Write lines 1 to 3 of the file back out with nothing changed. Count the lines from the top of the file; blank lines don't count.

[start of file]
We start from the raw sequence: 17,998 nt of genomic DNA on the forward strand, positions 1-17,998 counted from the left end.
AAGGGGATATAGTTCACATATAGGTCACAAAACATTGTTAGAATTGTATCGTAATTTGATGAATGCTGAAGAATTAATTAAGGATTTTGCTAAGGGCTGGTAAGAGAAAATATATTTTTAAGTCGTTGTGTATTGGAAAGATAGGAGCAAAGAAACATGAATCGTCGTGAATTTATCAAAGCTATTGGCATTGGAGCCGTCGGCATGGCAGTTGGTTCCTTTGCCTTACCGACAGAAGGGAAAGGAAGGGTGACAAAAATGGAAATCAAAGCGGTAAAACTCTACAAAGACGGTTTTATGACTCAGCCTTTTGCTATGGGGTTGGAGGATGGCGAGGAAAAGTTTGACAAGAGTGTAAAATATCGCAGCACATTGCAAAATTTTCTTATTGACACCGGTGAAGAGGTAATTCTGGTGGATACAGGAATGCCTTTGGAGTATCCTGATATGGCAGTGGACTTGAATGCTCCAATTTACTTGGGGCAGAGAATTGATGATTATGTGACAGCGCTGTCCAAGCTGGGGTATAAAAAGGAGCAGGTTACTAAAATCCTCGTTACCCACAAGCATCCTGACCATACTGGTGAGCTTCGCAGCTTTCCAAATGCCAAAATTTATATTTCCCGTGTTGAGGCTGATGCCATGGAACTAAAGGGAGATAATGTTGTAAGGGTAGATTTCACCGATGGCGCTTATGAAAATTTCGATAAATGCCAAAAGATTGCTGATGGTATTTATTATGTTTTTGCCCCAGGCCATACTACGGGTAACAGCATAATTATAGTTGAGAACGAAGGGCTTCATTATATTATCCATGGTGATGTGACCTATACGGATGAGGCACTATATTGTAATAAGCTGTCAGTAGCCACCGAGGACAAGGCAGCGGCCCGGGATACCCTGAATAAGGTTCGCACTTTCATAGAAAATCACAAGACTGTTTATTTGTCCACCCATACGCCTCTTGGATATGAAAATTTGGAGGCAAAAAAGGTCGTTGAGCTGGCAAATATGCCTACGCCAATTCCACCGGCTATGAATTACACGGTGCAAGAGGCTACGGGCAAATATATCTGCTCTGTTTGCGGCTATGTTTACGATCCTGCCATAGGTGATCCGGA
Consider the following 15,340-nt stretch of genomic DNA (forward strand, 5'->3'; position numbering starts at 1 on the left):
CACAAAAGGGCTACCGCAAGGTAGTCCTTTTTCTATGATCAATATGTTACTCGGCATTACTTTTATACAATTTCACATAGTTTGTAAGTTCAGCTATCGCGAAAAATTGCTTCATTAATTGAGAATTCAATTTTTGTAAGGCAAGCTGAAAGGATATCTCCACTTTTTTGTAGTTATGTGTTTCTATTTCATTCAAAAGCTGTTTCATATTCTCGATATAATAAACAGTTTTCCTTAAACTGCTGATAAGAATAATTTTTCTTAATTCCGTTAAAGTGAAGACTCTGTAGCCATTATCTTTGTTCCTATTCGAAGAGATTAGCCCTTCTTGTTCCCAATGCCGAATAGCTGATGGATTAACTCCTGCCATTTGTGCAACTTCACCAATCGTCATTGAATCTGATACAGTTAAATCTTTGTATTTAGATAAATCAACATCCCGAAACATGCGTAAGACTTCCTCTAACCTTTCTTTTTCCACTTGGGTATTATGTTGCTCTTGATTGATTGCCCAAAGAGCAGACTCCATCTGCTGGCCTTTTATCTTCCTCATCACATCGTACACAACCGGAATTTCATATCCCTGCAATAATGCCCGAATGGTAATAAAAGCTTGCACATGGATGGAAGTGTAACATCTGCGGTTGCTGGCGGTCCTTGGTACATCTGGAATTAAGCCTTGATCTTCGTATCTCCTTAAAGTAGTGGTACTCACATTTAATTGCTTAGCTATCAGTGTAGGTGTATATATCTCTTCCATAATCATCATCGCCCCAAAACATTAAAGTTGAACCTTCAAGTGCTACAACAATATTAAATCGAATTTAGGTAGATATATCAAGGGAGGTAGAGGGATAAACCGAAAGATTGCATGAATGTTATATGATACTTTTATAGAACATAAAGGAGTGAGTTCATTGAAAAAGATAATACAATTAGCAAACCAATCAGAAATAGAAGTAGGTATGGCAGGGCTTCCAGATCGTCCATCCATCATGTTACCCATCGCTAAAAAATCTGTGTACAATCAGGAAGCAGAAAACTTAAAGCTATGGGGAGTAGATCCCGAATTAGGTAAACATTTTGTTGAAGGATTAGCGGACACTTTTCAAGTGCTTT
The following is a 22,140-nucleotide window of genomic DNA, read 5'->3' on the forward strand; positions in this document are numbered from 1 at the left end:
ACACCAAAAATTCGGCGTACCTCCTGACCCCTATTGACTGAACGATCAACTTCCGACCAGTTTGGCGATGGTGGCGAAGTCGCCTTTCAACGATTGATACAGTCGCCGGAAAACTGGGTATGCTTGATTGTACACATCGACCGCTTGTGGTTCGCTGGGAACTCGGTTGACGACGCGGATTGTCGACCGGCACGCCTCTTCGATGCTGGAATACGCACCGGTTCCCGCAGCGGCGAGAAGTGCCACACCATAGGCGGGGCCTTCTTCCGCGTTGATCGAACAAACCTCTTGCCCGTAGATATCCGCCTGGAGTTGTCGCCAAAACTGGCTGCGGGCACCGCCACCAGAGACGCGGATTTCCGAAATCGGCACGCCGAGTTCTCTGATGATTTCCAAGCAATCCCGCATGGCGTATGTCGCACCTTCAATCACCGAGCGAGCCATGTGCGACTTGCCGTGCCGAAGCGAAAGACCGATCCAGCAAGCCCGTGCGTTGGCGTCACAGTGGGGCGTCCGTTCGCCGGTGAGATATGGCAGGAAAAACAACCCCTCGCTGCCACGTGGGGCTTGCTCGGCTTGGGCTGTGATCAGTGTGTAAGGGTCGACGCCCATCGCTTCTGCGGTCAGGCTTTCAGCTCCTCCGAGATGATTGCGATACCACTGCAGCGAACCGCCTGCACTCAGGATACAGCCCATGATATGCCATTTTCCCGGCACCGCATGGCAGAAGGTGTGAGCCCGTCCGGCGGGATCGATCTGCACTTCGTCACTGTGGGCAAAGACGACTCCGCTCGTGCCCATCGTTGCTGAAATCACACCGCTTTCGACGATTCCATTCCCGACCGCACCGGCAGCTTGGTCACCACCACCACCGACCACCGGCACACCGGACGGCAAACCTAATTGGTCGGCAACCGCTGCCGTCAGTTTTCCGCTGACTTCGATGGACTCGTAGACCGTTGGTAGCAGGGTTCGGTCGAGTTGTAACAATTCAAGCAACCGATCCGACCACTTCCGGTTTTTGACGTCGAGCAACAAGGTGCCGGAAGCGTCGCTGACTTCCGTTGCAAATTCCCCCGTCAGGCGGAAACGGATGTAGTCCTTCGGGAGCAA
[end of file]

We start from the raw sequence: 17,998 nt of genomic DNA on the forward strand, positions 1-17,998 counted from the left end.
AAGGGGATATAGTTCACATATAGGTCACAAAACATTGTTAGAATTGTATCGTAATTTGATGAATGCTGAAGAATTAATTAAGGATTTTGCTAAGGGCTGGTAAGAGAAAATATATTTTTAAGTCGTTGTGTATTGGAAAGATAGGAGCAAAGAAACATGAATCGTCGTGAATTTATCAAAGCTATTGGCATTGGAGCCGTCGGCATGGCAGTTGGTTCCTTTGCCTTACCGACAGAAGGGAAAGGAAGGGTGACAAAAATGGAAATCAAAGCGGTAAAACTCTACAAAGACGGTTTTATGACTCAGCCTTTTGCTATGGGGTTGGAGGATGGCGAGGAAAAGTTTGACAAGAGTGTAAAATATCGCAGCACATTGCAAAATTTTCTTATTGACACCGGTGAAGAGGTAATTCTGGTGGATACAGGAATGCCTTTGGAGTATCCTGATATGGCAGTGGACTTGAATGCTCCAATTTACTTGGGGCAGAGAATTGATGATTATGTGACAGCGCTGTCCAAGCTGGGGTATAAAAAGGAGCAGGTTACTAAAATCCTCGTTACCCACAAGCATCCTGACCATACTGGTGAGCTTCGCAGCTTTCCAAATGCCAAAATTTATATTTCCCGTGTTGAGGCTGATGCCATGGAACTAAAGGGAGATAATGTTGTAAGGGTAGATTTCACCGATGGCGCTTATGAAAATTTCGATAAATGCCAAAAGATTGCTGATGGTATTTATTATGTTTTTGCCCCAGGCCATACTACGGGTAACAGCATAATTATAGTTGAGAACGAAGGGCTTCATTATATTATCCATGGTGATGTGACCTATACGGATGAGGCACTATATTGTAATAAGCTGTCAGTAGCCACCGAGGACAAGGCAGCGGCCCGGGATACCCTGAATAAGGTTCGCACTTTCATAGAAAATCACAAGACTGTTTATTTGTCCACCCATACGCCTCTTGGATATGAAAATTTGGAGGCAAAAAAGGTCGTTGAGCTGGCAAATATGCCTACGCCAATTCCACCGGCTATGAATTACACGGTGCAAGAGGCTACGGGCAAATATATCTGCTCTGTTTGCGGCTATGTTTACGATCCTGCCATAGGTGATCCGGA
Consider the following 15,340-nt stretch of genomic DNA (forward strand, 5'->3'; position numbering starts at 1 on the left):